Pinterest To Give Employees More Liberty In Exercising Their Shares
Pinterest employees must have appreciated the company’s last week modifications in the policy that promise more latitude and less restrictions on the workforce. According to these policy changes, as reported by Fortune, Pinterest announced that all the employees working with it will be permitted to keep their vested stocks for seven more years — without exercising them — after they quit or are terminated.
The policy, however, is applicable to those staffers who have worked at least for 2 years with the content sharing service.
“The principle we’re operating under is one of fairness,” explains Pinterest co-founder Evan Sharp. “If you’ve made an important contribution to Pinterest, you should be able to keep that value. And that shouldn’t just be for people with enough cash to satisfy their tax liability.”
Nonetheless, the above stated policy change can literally help purging the tax liabilities that often handicapped startup employees. This initiative by the digital pinboard will be a source of relief due to number of factors. If other startups begin doing that, workers will acquire a chance of collecting equity on rarely excercized favorable terms.
Normally, startup employees are compelled to continue with their native companies even if they have better offers elsewhere. This compulsion arises from the stock options as the employees know that if the startup, they are working in, flourishes from that position, there will be a massive increase in the value of their stocks — this increase will be even greater than what they are sacrificing for by refusing the offers of greater salary.
The biggest challenge for the employees occurs when they leave a startup. Usually, these workers are given merely 90 days to exercise these options. Which makes the employees to buy these options at the same price which was set when the stocks were granted. Minimal benefits from the vested stocks are than followed by long bills demanding tax payments on the value of the used options.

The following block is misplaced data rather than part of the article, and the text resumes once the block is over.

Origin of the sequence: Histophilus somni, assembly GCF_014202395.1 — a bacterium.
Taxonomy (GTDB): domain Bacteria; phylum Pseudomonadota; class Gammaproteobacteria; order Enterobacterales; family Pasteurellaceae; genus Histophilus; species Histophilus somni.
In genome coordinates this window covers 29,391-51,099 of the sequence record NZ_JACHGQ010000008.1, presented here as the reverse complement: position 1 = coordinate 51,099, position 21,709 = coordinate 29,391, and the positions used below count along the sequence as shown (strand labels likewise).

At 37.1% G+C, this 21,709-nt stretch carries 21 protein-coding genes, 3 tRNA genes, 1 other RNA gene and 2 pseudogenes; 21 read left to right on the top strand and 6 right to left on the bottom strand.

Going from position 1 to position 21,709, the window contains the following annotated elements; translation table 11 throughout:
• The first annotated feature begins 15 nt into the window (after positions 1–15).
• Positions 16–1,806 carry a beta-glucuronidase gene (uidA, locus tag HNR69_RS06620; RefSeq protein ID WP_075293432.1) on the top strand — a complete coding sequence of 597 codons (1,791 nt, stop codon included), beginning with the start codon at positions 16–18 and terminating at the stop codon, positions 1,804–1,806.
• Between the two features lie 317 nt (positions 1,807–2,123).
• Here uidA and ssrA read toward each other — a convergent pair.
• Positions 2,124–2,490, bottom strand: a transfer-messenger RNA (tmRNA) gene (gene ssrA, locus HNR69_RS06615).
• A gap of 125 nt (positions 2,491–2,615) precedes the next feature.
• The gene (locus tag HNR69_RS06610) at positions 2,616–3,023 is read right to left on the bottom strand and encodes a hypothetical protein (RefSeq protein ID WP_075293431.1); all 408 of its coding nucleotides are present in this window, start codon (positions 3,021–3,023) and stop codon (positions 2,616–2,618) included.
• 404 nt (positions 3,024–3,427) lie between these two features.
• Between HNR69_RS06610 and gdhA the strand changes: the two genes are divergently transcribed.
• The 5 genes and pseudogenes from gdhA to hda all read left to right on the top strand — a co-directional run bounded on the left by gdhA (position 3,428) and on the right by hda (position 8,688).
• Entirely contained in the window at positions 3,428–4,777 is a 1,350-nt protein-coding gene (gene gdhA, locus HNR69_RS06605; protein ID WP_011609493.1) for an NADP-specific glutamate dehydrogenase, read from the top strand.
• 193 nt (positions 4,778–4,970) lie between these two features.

This problem is especially grave for the employees of private companies. To explain, people from the public companies have more ways to exercise their stock options, i-e they can sell some of the shares to pay the taxes and buy the remaining shares whereas the scenario is different in the private firms where the employees are left with almost no options except to beg for the company’s mercy that it will buy back shares or permit their selling in a secondary market or they have to pay the amount not only to the startups for share exercising but to IRS as well.
Now you know, how praiseworthy Pinterest’s initiative is.
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Abubaker Zahoor writes on diverse topics with special interest in innovations, tech-ethics, and inter-and intra- organizational business relationships.